This week's meeting in Washington of drug czars from throughout the Americas represents merely the latest charade in the ongoing war on drugs. Year after year, decade after decade, governments announce their latest drug control strategies, sign the latest bilateral and multilateral agreements and proclaim that the light at the end of the tunnel is brighter than ever.

Yes, say the Latin Americans, we will step up our efforts to reduce the production and export of illicit drugs to consumers in other parts of the world. Yes, say the North Americans, we will step up our efforts to reduce the demand for illicit drugs in our countries.

Isn't anyone getting tired of the same old lines, the same old strategies, the same old promises? How many more billions of dollars do we want to pour down this sinkhole? How much more corruption can we tolerate? How many more people must die? Who really wants to see U.S. soldiers wandering around Latin America in search of anyone who might have anything to do with coca or opium or marijuana?

What's needed are new strategies based upon honest and realistic assumptions. Let's start by dropping the "zero tolerance" rhetoric and policies and the illusory goal of drug-free societies. Accept that drug use is here to stay and that we have no choice but to learn to live with drugs so that they cause the least possible harm.

Recognize that many, perhaps most, "drug problems" in the Americas are the results not of drug use per se but of our prohibitionist policies: the violence, the corruption, the vast underground markets, the diversion of ever increasing resources to criminal justice and military agencies, the environmental harms of crop eradication programs and unregulated illicit crop production, the enrichment and empowerment of organized and unorganized criminals, and so much more. Drug abuse presents serious challenges in all our societies, but our prohibitionist approaches have proven remarkably ineffective, costly and counterproductive.

Pointing to the harms that flow from our prohibitionist policies is not the same as advocating drug legalization, however. The more sensible and realistic approach today would be one based on the principles of "harm reduction." It's a policy that seeks to reduce the negative consequences of both drug use and drug prohibition, acknowledging that both are likely to persist for the foreseeable future.

What does "harm reduction" mean in practice? First, that adults who consume drugs without putting others in harm's way are not the government's business, whether their drug is marijuana, coca, heroin, ayahuasca, tobacco or alcohol. Second, that those who become addicted to drugs merit compassion and treatment, not demonization and incarceration. It makes no difference whether the drug is alcohol or cocaine; the principle still stands. Third, that our criminal justice resources are best directed not at nonviolent drug users and sellers but at violent and other predatory criminals.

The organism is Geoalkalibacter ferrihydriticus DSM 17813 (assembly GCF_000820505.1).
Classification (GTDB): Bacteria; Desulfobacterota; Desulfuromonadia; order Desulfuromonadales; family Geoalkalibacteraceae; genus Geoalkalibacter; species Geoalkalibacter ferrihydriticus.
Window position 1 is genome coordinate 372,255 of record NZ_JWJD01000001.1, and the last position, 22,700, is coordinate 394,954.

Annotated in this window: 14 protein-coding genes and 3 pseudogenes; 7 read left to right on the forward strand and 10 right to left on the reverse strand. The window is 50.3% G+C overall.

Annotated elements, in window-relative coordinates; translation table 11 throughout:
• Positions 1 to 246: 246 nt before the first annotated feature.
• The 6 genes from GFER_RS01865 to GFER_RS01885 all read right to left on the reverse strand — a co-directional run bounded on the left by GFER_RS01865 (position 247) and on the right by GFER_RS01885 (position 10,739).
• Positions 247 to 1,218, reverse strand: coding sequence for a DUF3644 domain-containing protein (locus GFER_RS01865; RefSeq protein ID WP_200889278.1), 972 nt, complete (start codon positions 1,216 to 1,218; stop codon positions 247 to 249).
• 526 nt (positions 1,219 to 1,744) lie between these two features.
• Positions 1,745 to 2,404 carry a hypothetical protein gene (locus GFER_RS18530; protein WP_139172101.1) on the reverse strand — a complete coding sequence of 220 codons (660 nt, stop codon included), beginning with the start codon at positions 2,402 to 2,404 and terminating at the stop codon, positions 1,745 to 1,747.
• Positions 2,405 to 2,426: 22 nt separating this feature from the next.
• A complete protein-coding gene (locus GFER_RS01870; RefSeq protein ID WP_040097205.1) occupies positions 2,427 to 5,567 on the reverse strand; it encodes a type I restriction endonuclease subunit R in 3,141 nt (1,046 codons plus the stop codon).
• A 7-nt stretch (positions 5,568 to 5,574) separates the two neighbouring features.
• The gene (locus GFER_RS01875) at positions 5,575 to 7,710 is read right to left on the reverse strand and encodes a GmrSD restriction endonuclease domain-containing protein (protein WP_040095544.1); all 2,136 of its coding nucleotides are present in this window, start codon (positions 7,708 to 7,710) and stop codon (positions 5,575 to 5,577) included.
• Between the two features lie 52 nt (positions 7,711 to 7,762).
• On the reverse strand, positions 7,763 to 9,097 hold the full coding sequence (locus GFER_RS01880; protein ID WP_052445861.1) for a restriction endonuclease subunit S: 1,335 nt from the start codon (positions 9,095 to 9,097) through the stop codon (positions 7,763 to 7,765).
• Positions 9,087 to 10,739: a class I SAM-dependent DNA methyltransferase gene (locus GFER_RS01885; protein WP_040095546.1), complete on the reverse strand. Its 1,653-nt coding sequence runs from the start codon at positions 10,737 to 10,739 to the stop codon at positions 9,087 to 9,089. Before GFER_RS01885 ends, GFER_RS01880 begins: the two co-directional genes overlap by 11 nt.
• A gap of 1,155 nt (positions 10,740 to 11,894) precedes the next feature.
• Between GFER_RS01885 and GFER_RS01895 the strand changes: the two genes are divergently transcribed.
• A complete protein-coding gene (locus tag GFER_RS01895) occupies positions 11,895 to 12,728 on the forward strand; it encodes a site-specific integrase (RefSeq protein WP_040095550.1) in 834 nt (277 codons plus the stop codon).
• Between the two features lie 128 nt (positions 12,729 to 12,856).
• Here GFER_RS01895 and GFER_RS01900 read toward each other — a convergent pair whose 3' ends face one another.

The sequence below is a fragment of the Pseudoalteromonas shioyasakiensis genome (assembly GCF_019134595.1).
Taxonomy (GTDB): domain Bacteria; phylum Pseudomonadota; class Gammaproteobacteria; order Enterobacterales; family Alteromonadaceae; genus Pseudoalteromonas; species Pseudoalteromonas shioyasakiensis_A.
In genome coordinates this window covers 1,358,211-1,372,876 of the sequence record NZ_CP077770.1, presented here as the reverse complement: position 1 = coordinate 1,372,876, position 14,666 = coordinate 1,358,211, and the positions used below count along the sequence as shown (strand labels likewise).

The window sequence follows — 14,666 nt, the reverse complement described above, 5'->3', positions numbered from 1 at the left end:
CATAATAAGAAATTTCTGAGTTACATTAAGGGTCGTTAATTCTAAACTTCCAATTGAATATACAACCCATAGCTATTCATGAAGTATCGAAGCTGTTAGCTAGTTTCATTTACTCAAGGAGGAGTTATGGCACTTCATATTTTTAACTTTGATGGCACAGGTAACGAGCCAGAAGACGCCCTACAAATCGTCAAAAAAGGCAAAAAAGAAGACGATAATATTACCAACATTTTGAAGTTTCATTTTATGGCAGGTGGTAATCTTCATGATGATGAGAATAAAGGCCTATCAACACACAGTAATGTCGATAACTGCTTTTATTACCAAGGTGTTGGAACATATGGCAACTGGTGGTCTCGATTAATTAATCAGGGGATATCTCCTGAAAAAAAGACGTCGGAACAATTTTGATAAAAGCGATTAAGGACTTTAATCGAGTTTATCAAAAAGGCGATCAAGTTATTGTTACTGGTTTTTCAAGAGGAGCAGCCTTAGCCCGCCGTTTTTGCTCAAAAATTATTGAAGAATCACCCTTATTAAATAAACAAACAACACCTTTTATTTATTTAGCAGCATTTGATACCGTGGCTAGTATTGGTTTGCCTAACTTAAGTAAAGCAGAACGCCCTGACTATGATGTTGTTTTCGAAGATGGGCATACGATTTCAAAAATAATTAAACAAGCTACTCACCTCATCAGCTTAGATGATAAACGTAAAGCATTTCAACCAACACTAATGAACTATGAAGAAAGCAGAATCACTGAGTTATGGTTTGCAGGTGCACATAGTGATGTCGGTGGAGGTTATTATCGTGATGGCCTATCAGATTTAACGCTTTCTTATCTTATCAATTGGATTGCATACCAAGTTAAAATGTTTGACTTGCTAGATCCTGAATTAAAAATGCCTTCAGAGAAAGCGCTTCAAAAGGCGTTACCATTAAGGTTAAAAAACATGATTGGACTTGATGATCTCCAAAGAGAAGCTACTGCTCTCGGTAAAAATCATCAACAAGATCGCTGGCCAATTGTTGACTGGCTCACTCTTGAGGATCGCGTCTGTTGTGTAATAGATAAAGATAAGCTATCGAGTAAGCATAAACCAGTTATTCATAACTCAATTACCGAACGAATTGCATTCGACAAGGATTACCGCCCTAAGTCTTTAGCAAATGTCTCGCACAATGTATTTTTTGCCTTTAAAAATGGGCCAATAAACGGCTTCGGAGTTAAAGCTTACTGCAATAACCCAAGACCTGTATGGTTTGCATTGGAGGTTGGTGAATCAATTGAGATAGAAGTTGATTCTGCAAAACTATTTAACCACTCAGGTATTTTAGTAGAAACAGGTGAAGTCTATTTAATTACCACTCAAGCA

"Harm reduction" means designing policies that are likely to do more good than harm, and trying to anticipate the consequences of new policy initiatives. With a little foresight, the drug warriors of the 1980s might have realized that their dramatic escalation in interdiction efforts would reduce marijuana exports from Latin America and the Caribbean to North America while greatly increasing the economic attractions of trafficking in cocaine--a much more compact and hence easily smuggled and more lucrative product. With some foresight today, drug policymakers might finally grasp that their relentless efforts to eradicate coca crops have little impact on the availability, price or use of cocaine anywhere in the world--but do perpetuate a destructive cycle of environmental harm. Better perhaps to acknowledge the special role of coca in some Latin American countries and develop policies and markets based upon coca's great potential as a relatively benign substance.

"Harm reduction" requires governments to keep public health precepts and objectives front and center in its drug control policies, and to banish the racist and xenophobic impulses that stirred prohibitionist sentiments and laws earlier in this century. Drug prohibition in the Americas was driven by both elitist contempt for the Indians in Latin America and comparable fears and contempt for darker skinned immigrants and citizens in North America. Similar sentiments can be detected beneath the surface of contemporary drug wars. They are not a legitimate basis of public policy.

"Harm reduction" means keeping our priorities in order. "fighting drugs" does not justify transforming civil societies into civil war zones, or empowering military forces and paramilitary squads, or putting human rights on the back burner and the rule of law in a closet. Crusades have no place in democratic societies, yet that is what the drug war has become.

Our advice to the drug czars meeting here this week: Be honest and realistic in your discussions. Forget about legalization, but don't forget to consider options for reducing the harm of both drug use and drug prohibition.

The writer is director of the Lindesmith Center, a drug policy institute with offices in New York and San Francisco.